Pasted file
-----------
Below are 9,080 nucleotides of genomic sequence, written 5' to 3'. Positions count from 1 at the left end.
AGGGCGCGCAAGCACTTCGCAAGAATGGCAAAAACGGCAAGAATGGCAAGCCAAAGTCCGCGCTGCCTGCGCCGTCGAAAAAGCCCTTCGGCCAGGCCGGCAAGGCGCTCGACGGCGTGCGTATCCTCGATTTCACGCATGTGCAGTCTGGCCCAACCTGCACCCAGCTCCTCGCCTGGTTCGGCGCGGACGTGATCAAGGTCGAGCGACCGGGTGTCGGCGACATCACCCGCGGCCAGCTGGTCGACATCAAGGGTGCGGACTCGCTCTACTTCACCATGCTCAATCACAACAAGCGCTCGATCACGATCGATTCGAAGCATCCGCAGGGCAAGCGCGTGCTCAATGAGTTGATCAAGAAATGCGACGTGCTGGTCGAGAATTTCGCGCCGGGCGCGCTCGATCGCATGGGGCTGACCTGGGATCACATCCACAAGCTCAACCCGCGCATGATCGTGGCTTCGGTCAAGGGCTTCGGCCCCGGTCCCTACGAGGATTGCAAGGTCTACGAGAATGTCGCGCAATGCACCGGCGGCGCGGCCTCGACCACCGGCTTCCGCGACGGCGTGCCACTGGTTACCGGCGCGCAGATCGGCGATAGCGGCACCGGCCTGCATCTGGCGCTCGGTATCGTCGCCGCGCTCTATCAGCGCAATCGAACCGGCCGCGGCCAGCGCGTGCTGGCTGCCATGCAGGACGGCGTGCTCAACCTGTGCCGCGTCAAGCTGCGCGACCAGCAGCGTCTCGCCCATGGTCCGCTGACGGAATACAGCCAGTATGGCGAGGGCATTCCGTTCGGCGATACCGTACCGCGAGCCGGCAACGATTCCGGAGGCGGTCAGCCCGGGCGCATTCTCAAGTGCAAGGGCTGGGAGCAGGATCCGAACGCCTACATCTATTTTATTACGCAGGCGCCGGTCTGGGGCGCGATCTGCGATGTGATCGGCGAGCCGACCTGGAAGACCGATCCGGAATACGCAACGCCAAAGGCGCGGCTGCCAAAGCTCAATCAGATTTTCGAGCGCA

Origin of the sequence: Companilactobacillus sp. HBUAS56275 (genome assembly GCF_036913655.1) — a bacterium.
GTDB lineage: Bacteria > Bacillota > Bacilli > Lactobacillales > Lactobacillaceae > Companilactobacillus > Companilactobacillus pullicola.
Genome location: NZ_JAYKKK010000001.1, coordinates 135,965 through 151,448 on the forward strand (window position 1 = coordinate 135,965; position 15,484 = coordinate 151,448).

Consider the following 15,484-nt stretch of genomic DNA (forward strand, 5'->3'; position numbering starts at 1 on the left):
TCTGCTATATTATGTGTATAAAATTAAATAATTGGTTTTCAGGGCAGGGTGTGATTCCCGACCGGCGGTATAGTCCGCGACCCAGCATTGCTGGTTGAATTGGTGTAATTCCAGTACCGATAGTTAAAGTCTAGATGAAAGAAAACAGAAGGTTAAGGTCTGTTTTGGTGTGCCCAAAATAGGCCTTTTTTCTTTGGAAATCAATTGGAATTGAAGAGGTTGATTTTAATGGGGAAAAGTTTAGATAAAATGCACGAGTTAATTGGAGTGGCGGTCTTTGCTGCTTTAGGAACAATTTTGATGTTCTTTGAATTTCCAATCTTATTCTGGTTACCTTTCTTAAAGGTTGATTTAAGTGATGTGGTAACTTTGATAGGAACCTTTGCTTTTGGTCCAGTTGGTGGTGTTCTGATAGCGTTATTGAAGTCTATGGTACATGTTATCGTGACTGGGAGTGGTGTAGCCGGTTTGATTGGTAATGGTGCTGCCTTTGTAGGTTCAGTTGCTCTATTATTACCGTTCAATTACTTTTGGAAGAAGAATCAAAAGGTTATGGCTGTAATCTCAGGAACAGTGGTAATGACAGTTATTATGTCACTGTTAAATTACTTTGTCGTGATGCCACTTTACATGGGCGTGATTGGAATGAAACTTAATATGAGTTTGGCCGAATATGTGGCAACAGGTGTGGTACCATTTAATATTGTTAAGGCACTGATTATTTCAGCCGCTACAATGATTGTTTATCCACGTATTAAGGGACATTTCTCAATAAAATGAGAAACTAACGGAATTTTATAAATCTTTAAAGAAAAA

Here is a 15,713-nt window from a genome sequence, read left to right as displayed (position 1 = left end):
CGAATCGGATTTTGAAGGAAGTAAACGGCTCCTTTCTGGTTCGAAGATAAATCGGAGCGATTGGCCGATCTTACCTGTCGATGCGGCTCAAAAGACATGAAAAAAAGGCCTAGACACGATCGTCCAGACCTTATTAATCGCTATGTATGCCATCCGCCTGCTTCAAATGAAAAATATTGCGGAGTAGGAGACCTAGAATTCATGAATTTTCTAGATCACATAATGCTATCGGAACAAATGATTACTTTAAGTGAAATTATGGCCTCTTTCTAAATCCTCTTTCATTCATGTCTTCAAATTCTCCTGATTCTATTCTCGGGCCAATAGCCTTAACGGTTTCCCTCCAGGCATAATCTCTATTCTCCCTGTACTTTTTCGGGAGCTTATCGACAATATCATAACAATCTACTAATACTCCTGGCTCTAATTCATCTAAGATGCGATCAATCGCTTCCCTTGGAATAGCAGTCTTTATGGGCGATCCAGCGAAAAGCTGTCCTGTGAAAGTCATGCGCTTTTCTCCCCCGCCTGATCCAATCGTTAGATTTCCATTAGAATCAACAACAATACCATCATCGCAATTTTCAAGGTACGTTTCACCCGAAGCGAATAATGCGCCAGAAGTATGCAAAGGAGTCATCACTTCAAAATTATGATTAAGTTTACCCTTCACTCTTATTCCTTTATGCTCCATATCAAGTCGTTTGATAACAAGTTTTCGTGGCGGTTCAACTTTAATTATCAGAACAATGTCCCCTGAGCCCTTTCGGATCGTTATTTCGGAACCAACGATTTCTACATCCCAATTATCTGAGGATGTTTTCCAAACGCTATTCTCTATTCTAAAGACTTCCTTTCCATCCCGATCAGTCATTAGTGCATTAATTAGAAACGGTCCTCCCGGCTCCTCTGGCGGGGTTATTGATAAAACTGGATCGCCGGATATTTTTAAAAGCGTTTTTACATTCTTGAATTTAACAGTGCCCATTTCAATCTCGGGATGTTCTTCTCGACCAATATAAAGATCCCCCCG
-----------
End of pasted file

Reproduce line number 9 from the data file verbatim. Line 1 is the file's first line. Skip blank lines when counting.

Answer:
CGAATCGGATTTTGAAGGAAGTAAACGGCTCCTTTCTGGTTCGAAGATAAATCGGAGCGATTGGCCGATCTTACCTGTCGATGCGGCTCAAAAGACATGAAAAAAAGGCCTAGACACGATCGTCCAGACCTTATTAATCGCTATGTATGCCATCCGCCTGCTTCAAATGAAAAATATTGCGGAGTAGGAGACCTAGAATTCATGAATTTTCTAGATCACATAATGCTATCGGAACAAATGATTACTTTAAGTGAAATTATGGCCTCTTTCTAAATCCTCTTTCATTCATGTCTTCAAATTCTCCTGATTCTATTCTCGGGCCAATAGCCTTAACGGTTTCCCTCCAGGCATAATCTCTATTCTCCCTGTACTTTTTCGGGAGCTTATCGACAATATCATAACAATCTACTAATACTCCTGGCTCTAATTCATCTAAGATGCGATCAATCGCTTCCCTTGGAATAGCAGTCTTTATGGGCGATCCAGCGAAAAGCTGTCCTGTGAAAGTCATGCGCTTTTCTCCCCCGCCTGATCCAATCGTTAGATTTCCATTAGAATCAACAACAATACCATCATCGCAATTTTCAAGGTACGTTTCACCCGAAGCGAATAATGCGCCAGAAGTATGCAAAGGAGTCATCACTTCAAAATTATGATTAAGTTTACCCTTCACTCTTATTCCTTTATGCTCCATATCAAGTCGTTTGATAACAAGTTTTCGTGGCGGTTCAACTTTAATTATCAGAACAATGTCCCCTGAGCCCTTTCGGATCGTTATTTCGGAACCAACGATTTCTACATCCCAATTATCTGAGGATGTTTTCCAAACGCTATTCTCTATTCTAAAGACTTCCTTTCCATCCCGATCAGTCATTAGTGCATTAATTAGAAACGGTCCTCCCGGCTCCTCTGGCGGGGTTATTGATAAAACTGGATCGCCGGATATTTTTAAAAGCGTTTTTACATTCTTGAATTTAACAGTGCCCATTTCAATCTCGGGATGTTCTTCTCGACCAATATAAAGATCCCCCCG